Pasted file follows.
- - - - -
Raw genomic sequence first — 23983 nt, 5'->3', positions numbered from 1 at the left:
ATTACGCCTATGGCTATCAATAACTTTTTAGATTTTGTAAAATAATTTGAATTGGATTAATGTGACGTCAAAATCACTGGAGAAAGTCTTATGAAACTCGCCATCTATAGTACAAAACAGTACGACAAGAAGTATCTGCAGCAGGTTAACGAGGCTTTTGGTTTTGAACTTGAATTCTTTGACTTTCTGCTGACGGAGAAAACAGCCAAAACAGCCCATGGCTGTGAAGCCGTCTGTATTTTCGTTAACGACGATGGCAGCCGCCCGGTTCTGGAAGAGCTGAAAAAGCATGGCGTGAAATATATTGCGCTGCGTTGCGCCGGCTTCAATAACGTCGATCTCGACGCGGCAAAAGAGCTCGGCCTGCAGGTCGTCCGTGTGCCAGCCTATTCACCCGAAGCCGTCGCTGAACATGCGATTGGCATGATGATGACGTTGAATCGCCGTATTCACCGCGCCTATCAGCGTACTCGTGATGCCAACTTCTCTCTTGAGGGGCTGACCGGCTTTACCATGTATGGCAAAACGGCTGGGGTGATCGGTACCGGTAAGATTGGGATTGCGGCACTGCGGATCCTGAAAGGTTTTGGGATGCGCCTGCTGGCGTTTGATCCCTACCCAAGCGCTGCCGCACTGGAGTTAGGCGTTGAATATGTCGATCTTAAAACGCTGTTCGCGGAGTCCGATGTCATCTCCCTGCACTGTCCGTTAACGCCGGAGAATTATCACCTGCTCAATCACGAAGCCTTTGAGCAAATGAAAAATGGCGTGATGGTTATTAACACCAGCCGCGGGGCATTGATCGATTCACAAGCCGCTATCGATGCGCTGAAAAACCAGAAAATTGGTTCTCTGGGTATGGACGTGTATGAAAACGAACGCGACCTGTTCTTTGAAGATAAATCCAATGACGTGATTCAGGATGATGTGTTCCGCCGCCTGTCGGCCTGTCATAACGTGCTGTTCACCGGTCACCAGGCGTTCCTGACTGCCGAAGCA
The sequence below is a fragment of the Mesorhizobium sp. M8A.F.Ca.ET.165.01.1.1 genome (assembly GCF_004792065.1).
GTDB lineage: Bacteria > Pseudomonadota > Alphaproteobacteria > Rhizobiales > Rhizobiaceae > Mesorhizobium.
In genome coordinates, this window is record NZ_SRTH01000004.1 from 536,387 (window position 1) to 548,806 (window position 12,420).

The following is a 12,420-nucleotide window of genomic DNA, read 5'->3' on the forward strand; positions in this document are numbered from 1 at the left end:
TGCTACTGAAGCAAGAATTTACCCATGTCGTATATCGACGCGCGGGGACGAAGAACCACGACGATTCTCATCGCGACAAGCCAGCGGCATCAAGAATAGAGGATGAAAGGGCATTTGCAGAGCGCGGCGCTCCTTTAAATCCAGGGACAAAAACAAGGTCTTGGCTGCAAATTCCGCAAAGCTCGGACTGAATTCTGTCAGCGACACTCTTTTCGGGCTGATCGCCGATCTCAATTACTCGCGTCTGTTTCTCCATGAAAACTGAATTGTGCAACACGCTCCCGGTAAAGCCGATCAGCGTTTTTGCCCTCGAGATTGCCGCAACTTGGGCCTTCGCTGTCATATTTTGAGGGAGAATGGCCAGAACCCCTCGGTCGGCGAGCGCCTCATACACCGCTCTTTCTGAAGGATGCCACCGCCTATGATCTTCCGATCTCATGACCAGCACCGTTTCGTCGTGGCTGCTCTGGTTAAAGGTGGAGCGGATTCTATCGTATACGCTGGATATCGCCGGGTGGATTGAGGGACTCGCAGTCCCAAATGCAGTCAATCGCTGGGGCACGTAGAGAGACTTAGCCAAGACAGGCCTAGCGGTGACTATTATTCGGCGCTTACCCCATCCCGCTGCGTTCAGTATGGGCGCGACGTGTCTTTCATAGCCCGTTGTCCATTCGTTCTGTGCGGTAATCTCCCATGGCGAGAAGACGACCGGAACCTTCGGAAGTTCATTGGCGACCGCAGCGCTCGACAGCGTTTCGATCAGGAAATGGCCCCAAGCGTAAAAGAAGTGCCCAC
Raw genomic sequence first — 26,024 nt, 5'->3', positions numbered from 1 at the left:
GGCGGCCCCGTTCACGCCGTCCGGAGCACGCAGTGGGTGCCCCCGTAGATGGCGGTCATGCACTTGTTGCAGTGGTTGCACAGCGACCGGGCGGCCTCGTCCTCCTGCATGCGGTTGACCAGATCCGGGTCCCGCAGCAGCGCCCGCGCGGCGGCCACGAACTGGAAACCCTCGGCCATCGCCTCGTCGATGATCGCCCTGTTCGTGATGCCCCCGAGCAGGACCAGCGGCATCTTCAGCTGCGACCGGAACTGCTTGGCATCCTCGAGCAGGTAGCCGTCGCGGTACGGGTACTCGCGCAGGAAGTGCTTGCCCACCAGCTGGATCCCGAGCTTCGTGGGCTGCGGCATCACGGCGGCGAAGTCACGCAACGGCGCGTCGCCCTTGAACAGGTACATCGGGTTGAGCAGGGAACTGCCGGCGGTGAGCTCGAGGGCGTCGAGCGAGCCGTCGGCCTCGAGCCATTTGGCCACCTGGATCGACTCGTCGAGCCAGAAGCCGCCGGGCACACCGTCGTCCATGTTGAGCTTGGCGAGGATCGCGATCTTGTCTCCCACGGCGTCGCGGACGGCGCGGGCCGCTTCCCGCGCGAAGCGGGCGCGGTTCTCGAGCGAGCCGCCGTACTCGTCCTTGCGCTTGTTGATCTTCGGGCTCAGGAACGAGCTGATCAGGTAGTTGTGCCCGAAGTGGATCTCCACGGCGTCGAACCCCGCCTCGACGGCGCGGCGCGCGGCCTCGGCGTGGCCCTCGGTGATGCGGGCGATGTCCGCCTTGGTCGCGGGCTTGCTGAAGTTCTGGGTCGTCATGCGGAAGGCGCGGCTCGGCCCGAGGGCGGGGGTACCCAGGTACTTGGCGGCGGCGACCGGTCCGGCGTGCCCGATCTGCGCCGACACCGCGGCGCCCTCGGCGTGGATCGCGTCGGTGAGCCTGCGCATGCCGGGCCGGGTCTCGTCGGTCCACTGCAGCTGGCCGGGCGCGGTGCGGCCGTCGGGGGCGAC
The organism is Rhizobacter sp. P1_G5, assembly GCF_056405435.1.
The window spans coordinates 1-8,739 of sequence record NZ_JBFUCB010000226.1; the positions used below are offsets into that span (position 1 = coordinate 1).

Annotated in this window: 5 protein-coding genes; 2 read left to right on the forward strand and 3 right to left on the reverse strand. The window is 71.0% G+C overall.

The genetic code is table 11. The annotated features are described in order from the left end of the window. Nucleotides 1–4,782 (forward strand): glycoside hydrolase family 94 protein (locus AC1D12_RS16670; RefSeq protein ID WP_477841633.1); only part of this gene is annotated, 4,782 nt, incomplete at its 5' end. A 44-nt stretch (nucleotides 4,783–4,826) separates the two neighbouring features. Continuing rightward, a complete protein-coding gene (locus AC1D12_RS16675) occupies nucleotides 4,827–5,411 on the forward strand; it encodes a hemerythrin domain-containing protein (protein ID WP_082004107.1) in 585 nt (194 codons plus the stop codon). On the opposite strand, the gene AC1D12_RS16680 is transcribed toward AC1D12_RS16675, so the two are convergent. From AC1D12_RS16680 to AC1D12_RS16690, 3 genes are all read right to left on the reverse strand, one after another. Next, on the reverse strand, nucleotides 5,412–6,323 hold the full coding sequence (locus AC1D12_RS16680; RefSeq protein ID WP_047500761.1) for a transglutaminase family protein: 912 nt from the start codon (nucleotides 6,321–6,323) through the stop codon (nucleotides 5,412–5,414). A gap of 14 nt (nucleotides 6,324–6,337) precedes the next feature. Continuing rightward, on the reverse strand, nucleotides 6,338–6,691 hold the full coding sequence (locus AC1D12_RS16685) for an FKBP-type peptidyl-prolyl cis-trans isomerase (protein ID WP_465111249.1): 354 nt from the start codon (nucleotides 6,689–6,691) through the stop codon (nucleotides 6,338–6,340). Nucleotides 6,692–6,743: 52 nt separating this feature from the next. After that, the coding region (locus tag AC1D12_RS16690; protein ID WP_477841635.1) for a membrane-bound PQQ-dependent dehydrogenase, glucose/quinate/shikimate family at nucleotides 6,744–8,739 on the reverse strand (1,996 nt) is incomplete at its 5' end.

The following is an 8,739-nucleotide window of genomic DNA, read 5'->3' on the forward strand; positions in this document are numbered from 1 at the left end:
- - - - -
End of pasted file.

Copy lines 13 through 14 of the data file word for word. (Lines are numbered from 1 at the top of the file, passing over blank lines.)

The genetic code is table 11. The annotated features are described in order from the left end of the window. Nucleotides 1–4,782 (forward strand): glycoside hydrolase family 94 protein (locus AC1D12_RS16670; RefSeq protein ID WP_477841633.1); only part of this gene is annotated, 4,782 nt, incomplete at its 5' end. A 44-nt stretch (nucleotides 4,783–4,826) separates the two neighbouring features. Continuing rightward, a complete protein-coding gene (locus AC1D12_RS16675) occupies nucleotides 4,827–5,411 on the forward strand; it encodes a hemerythrin domain-containing protein (protein ID WP_082004107.1) in 585 nt (194 codons plus the stop codon). On the opposite strand, the gene AC1D12_RS16680 is transcribed toward AC1D12_RS16675, so the two are convergent. From AC1D12_RS16680 to AC1D12_RS16690, 3 genes are all read right to left on the reverse strand, one after another. Next, on the reverse strand, nucleotides 5,412–6,323 hold the full coding sequence (locus AC1D12_RS16680; RefSeq protein ID WP_047500761.1) for a transglutaminase family protein: 912 nt from the start codon (nucleotides 6,321–6,323) through the stop codon (nucleotides 5,412–5,414). A gap of 14 nt (nucleotides 6,324–6,337) precedes the next feature. Continuing rightward, on the reverse strand, nucleotides 6,338–6,691 hold the full coding sequence (locus AC1D12_RS16685) for an FKBP-type peptidyl-prolyl cis-trans isomerase (protein ID WP_465111249.1): 354 nt from the start codon (nucleotides 6,689–6,691) through the stop codon (nucleotides 6,338–6,340). Nucleotides 6,692–6,743: 52 nt separating this feature from the next. After that, the coding region (locus tag AC1D12_RS16690; protein ID WP_477841635.1) for a membrane-bound PQQ-dependent dehydrogenase, glucose/quinate/shikimate family at nucleotides 6,744–8,739 on the reverse strand (1,996 nt) is incomplete at its 5' end.

The following is an 8,739-nucleotide window of genomic DNA, read 5'->3' on the forward strand; positions in this document are numbered from 1 at the left end: